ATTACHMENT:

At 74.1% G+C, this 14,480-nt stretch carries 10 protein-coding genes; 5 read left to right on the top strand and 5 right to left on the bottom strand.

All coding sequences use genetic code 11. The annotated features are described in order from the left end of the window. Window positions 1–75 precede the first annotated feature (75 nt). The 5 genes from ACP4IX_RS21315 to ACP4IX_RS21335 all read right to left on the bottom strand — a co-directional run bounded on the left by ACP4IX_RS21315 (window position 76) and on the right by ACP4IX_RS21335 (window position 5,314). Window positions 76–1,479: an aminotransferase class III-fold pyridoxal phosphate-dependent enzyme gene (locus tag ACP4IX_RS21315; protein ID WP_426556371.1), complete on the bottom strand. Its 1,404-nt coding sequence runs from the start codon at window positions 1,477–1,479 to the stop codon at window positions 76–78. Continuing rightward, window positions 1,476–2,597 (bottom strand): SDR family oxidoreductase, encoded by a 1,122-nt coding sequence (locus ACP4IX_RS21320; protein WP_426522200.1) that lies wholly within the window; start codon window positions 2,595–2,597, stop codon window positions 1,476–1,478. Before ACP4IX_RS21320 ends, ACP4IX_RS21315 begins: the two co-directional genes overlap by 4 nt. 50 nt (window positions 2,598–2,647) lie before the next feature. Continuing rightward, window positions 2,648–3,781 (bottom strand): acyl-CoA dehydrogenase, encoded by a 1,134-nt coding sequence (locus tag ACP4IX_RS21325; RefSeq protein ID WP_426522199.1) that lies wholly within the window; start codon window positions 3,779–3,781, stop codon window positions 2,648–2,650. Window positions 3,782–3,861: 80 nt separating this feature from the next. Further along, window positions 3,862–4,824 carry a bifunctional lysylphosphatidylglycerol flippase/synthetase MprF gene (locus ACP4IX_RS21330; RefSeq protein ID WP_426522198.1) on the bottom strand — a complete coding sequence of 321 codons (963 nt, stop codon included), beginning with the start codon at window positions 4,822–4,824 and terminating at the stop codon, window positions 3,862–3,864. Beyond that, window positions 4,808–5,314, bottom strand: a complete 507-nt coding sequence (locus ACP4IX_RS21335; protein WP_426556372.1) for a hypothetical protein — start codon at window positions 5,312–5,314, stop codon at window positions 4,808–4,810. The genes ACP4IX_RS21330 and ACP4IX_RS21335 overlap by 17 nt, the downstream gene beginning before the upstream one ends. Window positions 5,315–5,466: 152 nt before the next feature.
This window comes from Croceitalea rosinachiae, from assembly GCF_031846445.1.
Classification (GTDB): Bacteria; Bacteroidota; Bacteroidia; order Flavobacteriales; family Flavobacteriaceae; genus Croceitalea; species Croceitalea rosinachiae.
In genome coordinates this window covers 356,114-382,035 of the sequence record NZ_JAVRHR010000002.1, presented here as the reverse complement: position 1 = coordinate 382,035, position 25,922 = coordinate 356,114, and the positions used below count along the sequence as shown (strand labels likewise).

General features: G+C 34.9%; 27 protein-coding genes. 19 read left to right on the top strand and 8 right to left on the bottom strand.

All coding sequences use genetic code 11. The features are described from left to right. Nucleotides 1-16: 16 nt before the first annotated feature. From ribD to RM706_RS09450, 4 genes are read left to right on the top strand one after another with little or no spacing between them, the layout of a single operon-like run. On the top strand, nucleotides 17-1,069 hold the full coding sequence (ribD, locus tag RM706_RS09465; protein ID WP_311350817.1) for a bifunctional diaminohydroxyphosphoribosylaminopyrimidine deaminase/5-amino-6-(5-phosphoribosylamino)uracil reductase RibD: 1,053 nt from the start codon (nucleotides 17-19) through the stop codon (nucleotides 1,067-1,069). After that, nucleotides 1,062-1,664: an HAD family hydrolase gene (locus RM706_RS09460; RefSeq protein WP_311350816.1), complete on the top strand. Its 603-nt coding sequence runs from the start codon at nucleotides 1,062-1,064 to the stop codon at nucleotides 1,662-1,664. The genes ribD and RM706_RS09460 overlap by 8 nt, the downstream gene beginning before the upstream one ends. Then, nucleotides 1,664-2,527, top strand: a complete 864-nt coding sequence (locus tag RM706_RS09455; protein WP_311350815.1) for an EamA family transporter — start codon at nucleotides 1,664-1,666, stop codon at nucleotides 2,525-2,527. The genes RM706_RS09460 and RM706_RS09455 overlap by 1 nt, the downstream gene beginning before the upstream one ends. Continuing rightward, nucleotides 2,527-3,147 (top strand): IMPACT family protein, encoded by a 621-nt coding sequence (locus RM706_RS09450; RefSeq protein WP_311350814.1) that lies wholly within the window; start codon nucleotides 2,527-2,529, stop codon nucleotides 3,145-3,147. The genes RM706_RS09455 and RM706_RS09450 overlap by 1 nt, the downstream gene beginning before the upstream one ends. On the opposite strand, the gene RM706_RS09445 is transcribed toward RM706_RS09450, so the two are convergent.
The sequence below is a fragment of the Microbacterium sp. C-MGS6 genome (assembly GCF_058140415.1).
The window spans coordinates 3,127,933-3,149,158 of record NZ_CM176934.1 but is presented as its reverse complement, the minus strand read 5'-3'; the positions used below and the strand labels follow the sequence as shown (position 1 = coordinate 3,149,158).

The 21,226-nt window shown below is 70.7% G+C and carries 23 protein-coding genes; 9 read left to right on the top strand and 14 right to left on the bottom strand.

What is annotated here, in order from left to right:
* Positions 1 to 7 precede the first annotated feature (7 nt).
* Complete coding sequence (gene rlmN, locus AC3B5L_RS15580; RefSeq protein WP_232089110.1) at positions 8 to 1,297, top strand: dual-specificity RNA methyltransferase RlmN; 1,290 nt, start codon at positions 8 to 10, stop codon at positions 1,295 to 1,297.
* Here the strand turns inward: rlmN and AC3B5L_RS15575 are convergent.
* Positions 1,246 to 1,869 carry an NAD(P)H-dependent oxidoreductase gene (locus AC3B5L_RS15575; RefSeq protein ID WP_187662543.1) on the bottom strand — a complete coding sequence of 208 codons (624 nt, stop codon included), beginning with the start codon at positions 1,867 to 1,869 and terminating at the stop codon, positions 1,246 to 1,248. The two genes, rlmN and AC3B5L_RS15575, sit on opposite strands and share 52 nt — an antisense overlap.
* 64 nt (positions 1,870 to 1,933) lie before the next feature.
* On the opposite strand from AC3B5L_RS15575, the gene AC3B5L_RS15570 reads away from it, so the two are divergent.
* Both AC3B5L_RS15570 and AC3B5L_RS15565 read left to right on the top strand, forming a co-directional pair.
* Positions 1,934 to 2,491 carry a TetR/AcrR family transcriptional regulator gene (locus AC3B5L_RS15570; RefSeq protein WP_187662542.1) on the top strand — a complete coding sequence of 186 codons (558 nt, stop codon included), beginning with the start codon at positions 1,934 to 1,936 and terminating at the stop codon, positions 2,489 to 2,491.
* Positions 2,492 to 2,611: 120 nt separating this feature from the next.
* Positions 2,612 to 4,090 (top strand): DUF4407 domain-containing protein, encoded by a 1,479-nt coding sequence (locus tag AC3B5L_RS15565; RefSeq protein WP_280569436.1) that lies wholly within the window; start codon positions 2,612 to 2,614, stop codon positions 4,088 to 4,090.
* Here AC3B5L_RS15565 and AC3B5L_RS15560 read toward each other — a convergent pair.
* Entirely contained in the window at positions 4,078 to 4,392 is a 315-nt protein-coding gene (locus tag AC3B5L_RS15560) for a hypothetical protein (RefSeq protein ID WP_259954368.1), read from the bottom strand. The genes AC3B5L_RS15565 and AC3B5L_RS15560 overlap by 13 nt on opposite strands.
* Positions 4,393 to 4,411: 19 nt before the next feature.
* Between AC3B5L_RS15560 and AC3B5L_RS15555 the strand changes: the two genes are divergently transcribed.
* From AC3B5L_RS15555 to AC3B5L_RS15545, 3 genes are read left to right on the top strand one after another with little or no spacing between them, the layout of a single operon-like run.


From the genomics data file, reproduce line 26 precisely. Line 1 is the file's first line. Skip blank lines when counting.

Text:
* From AC3B5L_RS15555 to AC3B5L_RS15545, 3 genes are read left to right on the top strand one after another with little or no spacing between them, the layout of a single operon-like run.